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12 August 2019, 10:51 | Updated: 12 August 2019, 16:13
From sprawling Cotswolds mansions filled with horses and dogs to silver painted flats in Kent and mid-century L.A. houses, we take a look at the weird and wonderful homes that these legendary music stars bought with their early pay checks.
David Bowie and his wife Angie moved to the sprawling home of Haddon Hall in Kent from 1969 until 1971 and musical historians widely attribute his time in the house with the "invention" of Ziggy Stardust.
The couple rented to ground floor flat for just £7 a week and an assortment of other musicians lived in the rest of the building - the Spiders from Mars were in the flat upstairs.
The now-demolished building became known for its cavernous rooms and long corridors.
David and Angie painted the ceiling of the sitting room silver and would hold huge parties in the house's wild garden.
While Elton John has homes all over the world, the house that has been a constant in his life is his Old Windsor estate, purchased in 1974.
Originally built in the 1500s, the house has been rebuilt three times, most recently in 1947 in a 'post war mock tudor' style.
In 1988, after Elton John became clean and sober, he decided to sell the contents of his Windsor home in a four-day auction at Sotheby's in London.
The house was described by Elton as "a parody of his younger self" and contained "a lot of kitsch...it was more of an Aladdin's cave than a home," he said.
Lots that went under the hammer included juke boxes, pinball machines, numerous costumes from the singer's world tours and a replica of Tutankhamun's state throne.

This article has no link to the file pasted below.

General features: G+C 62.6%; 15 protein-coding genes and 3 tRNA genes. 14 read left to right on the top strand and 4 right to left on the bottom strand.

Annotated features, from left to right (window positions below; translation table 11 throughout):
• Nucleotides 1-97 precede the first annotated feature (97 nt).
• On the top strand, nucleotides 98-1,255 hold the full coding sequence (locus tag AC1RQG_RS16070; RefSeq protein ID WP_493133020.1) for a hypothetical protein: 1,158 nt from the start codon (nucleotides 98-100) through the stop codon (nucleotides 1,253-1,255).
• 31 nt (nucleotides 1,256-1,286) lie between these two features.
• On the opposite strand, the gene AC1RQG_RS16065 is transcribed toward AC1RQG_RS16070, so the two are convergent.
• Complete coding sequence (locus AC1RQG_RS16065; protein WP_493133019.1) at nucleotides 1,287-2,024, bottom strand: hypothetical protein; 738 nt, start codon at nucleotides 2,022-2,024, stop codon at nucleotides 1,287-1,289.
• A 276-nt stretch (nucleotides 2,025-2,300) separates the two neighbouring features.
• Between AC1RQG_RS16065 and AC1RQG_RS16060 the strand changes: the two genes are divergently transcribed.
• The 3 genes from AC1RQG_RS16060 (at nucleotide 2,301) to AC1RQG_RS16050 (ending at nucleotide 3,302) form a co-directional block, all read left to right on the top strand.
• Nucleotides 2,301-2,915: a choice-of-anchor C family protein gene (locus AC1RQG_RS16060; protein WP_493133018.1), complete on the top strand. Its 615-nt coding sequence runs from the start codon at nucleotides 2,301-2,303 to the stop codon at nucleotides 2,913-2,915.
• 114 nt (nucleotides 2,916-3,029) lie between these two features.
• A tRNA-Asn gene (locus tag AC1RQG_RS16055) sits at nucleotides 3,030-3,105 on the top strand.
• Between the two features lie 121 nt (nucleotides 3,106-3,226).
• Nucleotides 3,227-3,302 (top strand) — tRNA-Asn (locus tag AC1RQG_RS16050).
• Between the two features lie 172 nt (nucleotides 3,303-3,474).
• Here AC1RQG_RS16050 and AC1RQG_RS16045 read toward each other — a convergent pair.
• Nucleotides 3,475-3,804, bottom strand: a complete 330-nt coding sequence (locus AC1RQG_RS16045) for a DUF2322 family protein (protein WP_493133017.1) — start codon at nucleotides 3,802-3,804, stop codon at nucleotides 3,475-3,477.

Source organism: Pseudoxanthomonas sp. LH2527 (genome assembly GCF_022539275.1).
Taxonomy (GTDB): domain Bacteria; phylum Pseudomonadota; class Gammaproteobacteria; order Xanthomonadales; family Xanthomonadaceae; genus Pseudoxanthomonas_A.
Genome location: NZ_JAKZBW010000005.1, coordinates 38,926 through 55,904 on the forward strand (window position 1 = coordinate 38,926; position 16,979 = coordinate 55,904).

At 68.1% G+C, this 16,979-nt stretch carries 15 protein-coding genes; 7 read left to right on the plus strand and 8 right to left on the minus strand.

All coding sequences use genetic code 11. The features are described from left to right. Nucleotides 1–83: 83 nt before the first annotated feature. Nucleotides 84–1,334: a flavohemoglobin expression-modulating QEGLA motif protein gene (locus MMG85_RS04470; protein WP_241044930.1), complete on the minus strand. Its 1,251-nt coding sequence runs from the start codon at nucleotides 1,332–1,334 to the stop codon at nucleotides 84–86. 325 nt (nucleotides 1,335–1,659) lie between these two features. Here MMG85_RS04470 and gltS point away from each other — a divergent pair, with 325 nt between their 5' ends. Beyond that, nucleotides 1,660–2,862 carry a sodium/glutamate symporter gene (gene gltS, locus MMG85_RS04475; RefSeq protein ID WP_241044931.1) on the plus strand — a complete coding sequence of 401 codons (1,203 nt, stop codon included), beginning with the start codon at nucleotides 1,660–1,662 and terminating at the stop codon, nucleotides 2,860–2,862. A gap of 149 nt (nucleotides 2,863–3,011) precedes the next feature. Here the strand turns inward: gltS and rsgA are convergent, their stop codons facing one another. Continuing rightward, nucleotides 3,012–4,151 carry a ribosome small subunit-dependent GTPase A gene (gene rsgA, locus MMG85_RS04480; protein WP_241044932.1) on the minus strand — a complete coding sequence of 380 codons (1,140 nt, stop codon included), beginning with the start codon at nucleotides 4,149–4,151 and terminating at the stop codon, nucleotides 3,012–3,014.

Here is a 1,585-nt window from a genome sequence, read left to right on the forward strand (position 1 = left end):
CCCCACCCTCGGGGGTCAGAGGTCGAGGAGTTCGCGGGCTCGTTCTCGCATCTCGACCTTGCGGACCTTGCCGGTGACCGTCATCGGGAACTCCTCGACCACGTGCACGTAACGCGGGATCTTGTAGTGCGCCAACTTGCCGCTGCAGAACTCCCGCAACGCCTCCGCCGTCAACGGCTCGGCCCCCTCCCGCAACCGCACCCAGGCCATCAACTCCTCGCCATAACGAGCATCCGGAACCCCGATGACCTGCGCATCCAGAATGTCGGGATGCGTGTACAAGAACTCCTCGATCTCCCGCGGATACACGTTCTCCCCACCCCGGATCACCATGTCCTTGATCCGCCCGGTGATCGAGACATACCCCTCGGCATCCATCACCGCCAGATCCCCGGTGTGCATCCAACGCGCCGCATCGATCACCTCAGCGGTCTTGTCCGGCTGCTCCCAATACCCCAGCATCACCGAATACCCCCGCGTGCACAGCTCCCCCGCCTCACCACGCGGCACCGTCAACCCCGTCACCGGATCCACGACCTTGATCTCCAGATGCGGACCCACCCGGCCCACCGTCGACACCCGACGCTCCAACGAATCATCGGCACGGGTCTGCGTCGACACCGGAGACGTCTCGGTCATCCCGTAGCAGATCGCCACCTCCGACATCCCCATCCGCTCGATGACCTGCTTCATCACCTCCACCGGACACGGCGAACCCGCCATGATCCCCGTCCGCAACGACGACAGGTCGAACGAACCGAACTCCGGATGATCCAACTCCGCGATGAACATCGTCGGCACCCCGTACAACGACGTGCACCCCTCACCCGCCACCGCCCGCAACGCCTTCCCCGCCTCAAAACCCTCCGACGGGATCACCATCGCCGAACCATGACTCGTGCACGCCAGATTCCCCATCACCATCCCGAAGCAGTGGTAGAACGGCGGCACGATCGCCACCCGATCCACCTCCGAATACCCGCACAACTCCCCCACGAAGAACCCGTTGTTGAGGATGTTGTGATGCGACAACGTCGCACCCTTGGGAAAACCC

Another star to make his home in Old Windsor, the grounds of Rod Stewart's home were almost as impressive as his sprawling house.
Pictured in 1971 by legendary photographer Terry O'Neill, Rod shows off his menagerie of dogs and horses at his 18th century house, Cranbourne Court.
The photos were taken almost a decade before Rod penned the hit song 'The Wild Horse', confirming the star's long affinity with horses.
The Scottish singer owned the estate from 1971 to 1976 and lived there with various girlfriends including model Dee Harrington, actress Britt Eckland and when he dated a young Joanna Lumley.
The property had previously been home to a myriad of well-known residents including Admiral Sir Charles Rowley, General Sir Thomas Willshire, the Victorian actress Edna May.
The pair met in 1969 when Mary was just 19-years-old and Freddie was 24.
Freddie and Mary would go on to be together for two years, and even moved in together and became engaged before Freddie revealed his sexuality to her.
They remained close for the rest of his life and Mary was entrusted with much of the star's estate - including Garden Lodge - upon his death from AIDS-related pneumonia at the Kensington home in 1991.
The walls surrounding Garden Lodge became a shrine to the star after his death, leading Time Out to declare in 1994: “Since Freddie’s death, the wall outside the house has become London’s biggest rock ‘n’ roll shrine”.
Located on Logan Place near Earl's Court, fans often travel from across the world to try and catch a glimpse of the large Edwardian house where Freddie lived happily for almost two decades.
With a high wall protecting the large garden and property from prying eyes, fans still pay their respects by leaving tributes and flowers around the perimeter of the property.
Previously to owning the impressive Owlwood Estate in Beverly Hills - currently on the market for $115 million - Sonny and Cher bought in a mid-century home in Encino, California from 1966 to 1970, a year after their song 'I Got You Babe' became a worldwide hit.
Riding on the back of their newfound success, the happy couple installed security gates adorned with the large initials "C" and "S" - a quirky detail the current owner, Kenneth Lee, kept as a focal point in the backyard of the Los Angeles home.
Cher's neighbours became as equally used to seeing the singer parading around her garden in pink hot pants, as they were to finding fans queueing outside the couple's house for autographs in the hot summer sun.
Sonny reportedly wrote hits such as "The Beat Goes On" and "It's the Little Things" in the front room of the home and scenes from the pair's 1967 movie Good Times were filmed in the Encino property.